The Sona as authorized speech

Presidents of the Republic give countless speeches in the course of their terms. These speeches vary not only in length and style and their audiences, but also in the degree to which they are shared with the larger public.

The one thing they have in common is that they all carry the authority of the nation’s highest office. Anything the President says in a public setting is authorized speech, that is, proceeding from a situation of authority. As such, it is the stuff of news. Government officials, journalists and analysts, always on the lookout for policy directives, draw meanings and conclusions from what these speeches say and do not say.

Of all the occasions in which presidents are expected to speak, none, apart from the inaugural speech itself, comes close to the President’s annual State of the Nation Address (Sona) in the weight of the authority it carries.

Here, the speaker enjoys what the sociologist Pierre Bourdieu calls “effective monopoly of speech.” Even the person who formally introduces the President is, by convention, limited to one simple sentence: “Ladies and gentlemen, the President of the Republic of the Philippines, Rodrigo Roa Duterte.” Given this discursive monopoly, the speaker can, in theory, say anything on any subject, in the style he prefers, and with no time limit. But, in the normal course of things, speakers in such authorized situations are expected not to abuse this privilege.

It is part of the charm of Mr. Duterte that he routinely defies the conventions in which the exercise of political power is wrapped. He seems unable to stick to prepared speeches, almost as if he takes these as nauseating examples of elitist artifice. Thus, for him, any audience becomes an irresistible invitation to ad-lib, to utter whatever comes to mind, to speak extemporaneously, which means, literally, “out of time.” His admirers equate this with speaking plainly, without adornment, i.e., “from the heart.”

Presidential spokesperson Harry Roque appears to understand the special appeal of this linguistic populism. In a recent interview, he said he would like the President to continue to “speak from the heart,” but he also wishes that he would learn to “stick to his prepared script.” He believes that these two intentions need not clash, that both could be met by getting the President a good speechwriter.

I doubt that.

I doubt that Mr. Duterte can be goaded into habitually speaking more formally, in a manner that befits the office he occupies. “I’m a mayor,” he once said, “not a statesman.” The rituals of statehood seem to make him uneasy, and so he reacts by puncturing their solemnity. Often, before he goes off-script, he rushes through the prepared speech in a tone that conveys a grudging relationship to protocol.

This is not the same as the well-accepted practice of speaking to one’s paper—a way of breaking off from the cadence of a read speech in order to reconnect to the audience at a more reflective level.

Yet, like all authorized speakers, Mr. Duterte demands to be listened to, not merely heard. We have all become familiar with his style. The attention he is unable to get by way of a profound thought or a well-turned phrase, he tends to summon by way of an expletive, an insult or a profanity. He knows he has everyone’s attention when the audience erupts in gleeful laughter and applause at the drop of a well-aimed cussword.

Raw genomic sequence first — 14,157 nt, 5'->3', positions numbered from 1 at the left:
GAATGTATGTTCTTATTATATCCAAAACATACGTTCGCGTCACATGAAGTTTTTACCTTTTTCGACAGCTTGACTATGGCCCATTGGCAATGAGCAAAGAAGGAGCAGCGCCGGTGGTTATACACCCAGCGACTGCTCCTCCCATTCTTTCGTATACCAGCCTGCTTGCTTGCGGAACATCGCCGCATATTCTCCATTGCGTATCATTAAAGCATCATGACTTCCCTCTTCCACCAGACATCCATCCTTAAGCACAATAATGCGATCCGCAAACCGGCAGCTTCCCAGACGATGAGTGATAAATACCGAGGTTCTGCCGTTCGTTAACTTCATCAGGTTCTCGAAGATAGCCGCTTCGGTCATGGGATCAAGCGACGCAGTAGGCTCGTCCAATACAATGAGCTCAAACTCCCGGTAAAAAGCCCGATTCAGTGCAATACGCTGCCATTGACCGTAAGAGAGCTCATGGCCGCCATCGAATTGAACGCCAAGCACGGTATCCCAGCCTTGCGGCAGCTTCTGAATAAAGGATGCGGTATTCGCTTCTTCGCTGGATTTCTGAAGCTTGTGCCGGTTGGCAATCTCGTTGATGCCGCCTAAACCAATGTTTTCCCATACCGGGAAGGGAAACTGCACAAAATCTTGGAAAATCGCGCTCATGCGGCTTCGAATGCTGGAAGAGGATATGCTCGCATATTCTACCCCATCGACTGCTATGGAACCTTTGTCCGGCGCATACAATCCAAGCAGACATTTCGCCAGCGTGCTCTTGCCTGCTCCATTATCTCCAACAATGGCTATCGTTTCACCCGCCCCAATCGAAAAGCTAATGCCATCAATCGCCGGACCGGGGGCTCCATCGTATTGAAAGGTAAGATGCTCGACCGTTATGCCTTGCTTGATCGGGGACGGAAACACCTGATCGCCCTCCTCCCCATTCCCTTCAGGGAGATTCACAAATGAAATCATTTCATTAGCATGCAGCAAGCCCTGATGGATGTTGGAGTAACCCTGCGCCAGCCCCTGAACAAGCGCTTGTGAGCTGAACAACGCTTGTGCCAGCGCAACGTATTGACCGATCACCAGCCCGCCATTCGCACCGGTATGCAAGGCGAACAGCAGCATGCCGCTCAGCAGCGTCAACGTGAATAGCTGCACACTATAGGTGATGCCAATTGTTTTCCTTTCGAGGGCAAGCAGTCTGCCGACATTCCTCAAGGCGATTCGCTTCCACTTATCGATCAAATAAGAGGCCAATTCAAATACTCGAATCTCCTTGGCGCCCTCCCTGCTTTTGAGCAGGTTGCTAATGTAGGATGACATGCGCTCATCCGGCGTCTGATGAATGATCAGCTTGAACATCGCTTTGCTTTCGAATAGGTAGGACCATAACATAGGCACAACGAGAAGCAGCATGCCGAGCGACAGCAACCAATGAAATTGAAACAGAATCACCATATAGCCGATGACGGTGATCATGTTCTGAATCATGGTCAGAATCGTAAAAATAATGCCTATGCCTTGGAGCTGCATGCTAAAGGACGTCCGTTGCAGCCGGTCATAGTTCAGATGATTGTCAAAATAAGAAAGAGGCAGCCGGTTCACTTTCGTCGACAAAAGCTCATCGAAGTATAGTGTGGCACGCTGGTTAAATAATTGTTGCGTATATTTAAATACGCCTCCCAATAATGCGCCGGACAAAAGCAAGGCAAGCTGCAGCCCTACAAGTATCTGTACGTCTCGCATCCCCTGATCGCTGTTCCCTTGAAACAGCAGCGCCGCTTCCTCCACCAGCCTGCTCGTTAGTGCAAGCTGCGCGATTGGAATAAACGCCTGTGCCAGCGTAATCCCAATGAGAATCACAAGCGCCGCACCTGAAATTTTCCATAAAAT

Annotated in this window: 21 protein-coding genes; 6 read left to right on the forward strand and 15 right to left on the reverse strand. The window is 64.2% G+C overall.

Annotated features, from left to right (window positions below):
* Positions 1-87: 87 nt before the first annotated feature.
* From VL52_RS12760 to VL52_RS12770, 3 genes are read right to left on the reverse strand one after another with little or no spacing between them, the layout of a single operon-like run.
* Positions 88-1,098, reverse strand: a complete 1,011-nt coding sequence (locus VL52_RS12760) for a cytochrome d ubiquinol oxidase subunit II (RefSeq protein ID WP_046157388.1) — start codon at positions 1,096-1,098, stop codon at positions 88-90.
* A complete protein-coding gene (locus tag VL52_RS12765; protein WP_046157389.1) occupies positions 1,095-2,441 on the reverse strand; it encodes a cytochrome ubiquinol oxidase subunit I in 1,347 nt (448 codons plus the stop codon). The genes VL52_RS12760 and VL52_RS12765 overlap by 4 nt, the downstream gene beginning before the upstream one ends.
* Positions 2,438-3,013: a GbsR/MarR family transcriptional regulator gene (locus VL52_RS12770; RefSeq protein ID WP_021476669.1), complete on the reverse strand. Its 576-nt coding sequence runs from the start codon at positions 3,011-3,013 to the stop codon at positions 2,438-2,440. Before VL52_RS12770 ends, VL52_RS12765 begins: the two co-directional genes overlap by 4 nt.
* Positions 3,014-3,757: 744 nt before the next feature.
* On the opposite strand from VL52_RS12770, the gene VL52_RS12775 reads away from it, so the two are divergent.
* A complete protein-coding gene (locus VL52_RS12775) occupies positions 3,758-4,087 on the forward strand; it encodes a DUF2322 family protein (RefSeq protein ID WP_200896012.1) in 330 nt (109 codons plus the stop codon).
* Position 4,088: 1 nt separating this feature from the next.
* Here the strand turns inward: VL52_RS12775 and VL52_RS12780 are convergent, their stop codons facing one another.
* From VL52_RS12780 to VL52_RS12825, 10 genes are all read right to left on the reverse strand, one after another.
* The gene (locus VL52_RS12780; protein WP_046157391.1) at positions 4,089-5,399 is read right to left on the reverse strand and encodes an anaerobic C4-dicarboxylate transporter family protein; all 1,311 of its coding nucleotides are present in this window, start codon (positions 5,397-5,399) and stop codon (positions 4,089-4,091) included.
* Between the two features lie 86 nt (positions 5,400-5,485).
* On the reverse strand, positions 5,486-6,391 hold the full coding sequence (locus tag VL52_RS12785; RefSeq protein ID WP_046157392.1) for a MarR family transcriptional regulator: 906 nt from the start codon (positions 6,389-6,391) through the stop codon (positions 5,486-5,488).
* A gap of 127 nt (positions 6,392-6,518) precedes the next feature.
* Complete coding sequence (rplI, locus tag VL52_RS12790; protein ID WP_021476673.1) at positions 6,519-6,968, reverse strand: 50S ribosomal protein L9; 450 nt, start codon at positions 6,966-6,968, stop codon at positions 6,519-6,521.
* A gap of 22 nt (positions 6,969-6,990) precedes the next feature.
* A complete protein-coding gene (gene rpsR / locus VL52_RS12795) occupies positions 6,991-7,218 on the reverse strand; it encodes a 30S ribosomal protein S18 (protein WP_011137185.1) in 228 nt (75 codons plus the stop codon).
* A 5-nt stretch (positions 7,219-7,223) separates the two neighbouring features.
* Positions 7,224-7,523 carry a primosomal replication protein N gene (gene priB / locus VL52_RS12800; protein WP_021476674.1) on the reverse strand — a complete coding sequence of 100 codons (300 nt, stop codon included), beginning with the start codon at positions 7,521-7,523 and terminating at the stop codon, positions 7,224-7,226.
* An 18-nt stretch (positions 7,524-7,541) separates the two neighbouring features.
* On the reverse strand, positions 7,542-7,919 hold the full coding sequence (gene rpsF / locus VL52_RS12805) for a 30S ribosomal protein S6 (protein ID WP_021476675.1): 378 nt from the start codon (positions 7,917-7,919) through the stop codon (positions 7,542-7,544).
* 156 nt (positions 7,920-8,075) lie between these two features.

It has been like this in almost all his speaking engagements. His speeches are eagerly anticipated not so much for what he may say about the theme or purpose of the gathering, but for what he may say about the targets of his personal ire, or about his life and personal beliefs, or about the lessons he learned as mayor of Davao, etc. As a storyteller, he is never boring.

He clearly enjoys talking. Indeed, I don’t know of any other Philippine president who relishes the spoken word as much as Mr. Duterte. For his sheer ability to talk endlessly without missing a beat or running out of topics, he would make a great filibuster in a legislative setting.

I am sure it is a skill that he honed on television as sole host of a long-running local TV program titled “Gikan sa Masa, Para sa Masa” (“From the Masses, For the Masses”), which aired every Sunday morning on ABS-CBN Davao until 2016, when he ran for president. This was his own pulpit, from which he delivered political homilies that blended commonsense observation and analysis, political gossip, folksy humor, wisdom from the school of hard knocks, dirty jokes, threats and cusswords into a potent discursive brew.

Mr. Duterte could not get away from this template. It is what he brought with him to Malacañang—the whole equipment: a rambling style of talking, a rough vocabulary studded with some uncommon English words, a regional accent that he uses to forceful effect, a subaltern worldview that draws its power from the resentment of the underprivileged, and, most important of all, the political attitude of a local autocrat who thinks his word is law.

It is what makes listening to his Sona an imposition. The formality surrounding the Sona is not a mere artifice. It is what conveys its significance as an essential ritual of the nation-state. One expects to hear the leader of the entire nation speak of the challenges the country faces in a complex and uncertain world, of the response of government, of the goals and values that unite the nation, and of the agenda for which the collective effort of all the citizens is sought.

As authorized speech, the Sona should have no room for indulging personal animosities or for expressing idiosyncratic interests that have nothing to do with statecraft.